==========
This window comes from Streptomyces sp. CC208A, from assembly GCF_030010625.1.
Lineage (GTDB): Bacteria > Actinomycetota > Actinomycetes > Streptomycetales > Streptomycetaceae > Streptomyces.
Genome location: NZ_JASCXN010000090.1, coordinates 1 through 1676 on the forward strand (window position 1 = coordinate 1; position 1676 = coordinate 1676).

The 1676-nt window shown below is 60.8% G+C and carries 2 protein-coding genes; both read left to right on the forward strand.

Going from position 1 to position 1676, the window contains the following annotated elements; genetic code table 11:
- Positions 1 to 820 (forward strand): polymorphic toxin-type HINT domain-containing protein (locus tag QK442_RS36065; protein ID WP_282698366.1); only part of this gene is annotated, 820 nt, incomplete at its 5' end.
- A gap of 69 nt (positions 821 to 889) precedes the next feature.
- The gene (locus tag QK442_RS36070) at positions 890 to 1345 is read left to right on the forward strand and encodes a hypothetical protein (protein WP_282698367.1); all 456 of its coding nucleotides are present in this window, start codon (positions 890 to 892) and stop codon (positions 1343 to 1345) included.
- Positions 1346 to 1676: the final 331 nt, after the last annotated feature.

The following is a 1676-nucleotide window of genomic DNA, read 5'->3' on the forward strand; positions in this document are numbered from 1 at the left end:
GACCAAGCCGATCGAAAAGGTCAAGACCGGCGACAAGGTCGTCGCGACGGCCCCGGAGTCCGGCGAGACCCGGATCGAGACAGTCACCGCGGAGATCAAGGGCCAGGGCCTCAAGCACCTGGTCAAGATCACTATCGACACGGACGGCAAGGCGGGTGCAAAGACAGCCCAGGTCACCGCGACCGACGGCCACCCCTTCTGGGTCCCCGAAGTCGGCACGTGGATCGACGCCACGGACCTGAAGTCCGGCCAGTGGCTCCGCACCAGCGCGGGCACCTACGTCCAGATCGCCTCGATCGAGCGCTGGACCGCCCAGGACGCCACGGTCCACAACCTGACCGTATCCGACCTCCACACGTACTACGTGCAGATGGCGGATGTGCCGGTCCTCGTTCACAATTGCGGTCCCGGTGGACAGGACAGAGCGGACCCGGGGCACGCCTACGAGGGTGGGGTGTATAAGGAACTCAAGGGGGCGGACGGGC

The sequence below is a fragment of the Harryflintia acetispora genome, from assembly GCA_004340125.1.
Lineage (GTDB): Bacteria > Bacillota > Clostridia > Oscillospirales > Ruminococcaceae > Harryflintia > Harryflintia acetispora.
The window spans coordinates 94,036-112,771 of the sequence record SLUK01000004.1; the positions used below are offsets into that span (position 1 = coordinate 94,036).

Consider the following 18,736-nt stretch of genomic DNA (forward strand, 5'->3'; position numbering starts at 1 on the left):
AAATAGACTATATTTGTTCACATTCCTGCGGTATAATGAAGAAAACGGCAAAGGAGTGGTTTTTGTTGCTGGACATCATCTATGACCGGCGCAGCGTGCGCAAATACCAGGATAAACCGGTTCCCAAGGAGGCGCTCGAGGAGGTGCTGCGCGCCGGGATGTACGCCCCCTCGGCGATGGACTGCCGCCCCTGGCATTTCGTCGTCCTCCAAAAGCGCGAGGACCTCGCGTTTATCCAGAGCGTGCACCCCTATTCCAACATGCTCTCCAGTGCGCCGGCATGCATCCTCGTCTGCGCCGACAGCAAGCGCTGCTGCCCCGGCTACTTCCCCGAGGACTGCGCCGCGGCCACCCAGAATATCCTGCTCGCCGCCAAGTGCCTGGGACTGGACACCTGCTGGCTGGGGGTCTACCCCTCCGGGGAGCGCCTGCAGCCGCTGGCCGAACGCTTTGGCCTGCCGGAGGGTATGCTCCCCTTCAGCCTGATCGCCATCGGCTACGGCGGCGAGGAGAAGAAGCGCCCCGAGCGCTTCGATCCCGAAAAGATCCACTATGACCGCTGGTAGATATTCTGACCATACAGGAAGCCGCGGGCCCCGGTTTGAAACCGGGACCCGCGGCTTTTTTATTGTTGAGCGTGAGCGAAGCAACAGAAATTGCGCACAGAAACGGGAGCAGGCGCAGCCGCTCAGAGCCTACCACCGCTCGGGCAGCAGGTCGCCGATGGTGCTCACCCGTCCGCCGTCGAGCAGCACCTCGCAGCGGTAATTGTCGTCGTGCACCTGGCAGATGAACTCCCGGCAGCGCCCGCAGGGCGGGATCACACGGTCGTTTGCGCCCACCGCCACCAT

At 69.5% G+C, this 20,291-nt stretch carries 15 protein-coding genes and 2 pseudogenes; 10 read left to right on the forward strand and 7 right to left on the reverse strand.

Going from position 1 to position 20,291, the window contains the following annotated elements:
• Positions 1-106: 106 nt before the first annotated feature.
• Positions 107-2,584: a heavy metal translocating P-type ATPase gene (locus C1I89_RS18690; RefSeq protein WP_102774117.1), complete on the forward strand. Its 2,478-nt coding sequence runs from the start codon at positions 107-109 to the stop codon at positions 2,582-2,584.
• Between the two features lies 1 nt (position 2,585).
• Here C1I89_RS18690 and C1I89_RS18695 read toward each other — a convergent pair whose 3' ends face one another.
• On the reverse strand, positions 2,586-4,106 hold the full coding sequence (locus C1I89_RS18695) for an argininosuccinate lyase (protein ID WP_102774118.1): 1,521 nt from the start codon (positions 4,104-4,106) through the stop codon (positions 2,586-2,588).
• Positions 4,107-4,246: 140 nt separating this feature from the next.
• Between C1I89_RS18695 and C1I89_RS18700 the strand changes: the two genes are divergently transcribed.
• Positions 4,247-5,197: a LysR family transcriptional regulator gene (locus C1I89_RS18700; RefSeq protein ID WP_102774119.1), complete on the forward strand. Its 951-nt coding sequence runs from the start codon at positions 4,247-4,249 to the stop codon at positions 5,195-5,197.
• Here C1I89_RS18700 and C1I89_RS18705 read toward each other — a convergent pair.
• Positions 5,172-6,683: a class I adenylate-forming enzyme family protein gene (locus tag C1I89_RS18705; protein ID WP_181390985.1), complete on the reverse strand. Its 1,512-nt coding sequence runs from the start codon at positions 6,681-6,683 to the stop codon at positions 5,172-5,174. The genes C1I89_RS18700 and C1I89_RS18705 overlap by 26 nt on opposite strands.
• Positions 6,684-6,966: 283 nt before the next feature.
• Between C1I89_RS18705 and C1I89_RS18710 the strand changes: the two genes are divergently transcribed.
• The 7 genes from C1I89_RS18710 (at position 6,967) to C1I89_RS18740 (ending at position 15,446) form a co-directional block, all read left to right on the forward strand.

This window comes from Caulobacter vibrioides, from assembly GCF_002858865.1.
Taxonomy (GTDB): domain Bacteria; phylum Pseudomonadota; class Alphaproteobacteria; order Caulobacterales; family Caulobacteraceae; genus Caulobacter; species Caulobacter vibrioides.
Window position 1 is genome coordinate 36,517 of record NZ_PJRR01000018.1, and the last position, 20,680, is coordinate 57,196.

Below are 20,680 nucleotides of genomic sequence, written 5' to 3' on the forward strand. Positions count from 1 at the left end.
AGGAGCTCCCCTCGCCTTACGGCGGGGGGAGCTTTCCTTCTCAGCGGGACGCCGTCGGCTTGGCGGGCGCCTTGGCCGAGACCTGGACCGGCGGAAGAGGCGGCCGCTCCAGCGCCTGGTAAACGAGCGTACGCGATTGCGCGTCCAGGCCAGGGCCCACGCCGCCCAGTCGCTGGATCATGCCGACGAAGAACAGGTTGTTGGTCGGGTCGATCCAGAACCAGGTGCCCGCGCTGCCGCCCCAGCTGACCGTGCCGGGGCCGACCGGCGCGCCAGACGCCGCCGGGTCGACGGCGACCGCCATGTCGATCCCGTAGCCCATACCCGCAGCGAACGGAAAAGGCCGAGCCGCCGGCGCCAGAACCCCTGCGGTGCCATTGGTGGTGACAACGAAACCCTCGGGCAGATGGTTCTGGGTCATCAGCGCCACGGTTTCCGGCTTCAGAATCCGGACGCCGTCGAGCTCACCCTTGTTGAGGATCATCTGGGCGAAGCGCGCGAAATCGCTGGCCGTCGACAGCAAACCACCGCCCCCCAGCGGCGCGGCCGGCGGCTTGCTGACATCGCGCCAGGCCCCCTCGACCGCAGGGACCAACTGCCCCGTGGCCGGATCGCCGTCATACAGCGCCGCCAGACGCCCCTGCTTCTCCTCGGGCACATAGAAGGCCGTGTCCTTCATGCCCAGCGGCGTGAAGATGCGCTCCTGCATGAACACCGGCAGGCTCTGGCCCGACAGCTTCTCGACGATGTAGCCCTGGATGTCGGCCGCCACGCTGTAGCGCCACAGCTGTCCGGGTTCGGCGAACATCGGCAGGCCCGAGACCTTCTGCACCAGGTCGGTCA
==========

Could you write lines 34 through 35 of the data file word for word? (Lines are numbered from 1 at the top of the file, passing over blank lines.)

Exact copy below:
Window position 1 is genome coordinate 36,517 of record NZ_PJRR01000018.1, and the last position, 20,680, is coordinate 57,196.

Below are 20,680 nucleotides of genomic sequence, written 5' to 3' on the forward strand. Positions count from 1 at the left end.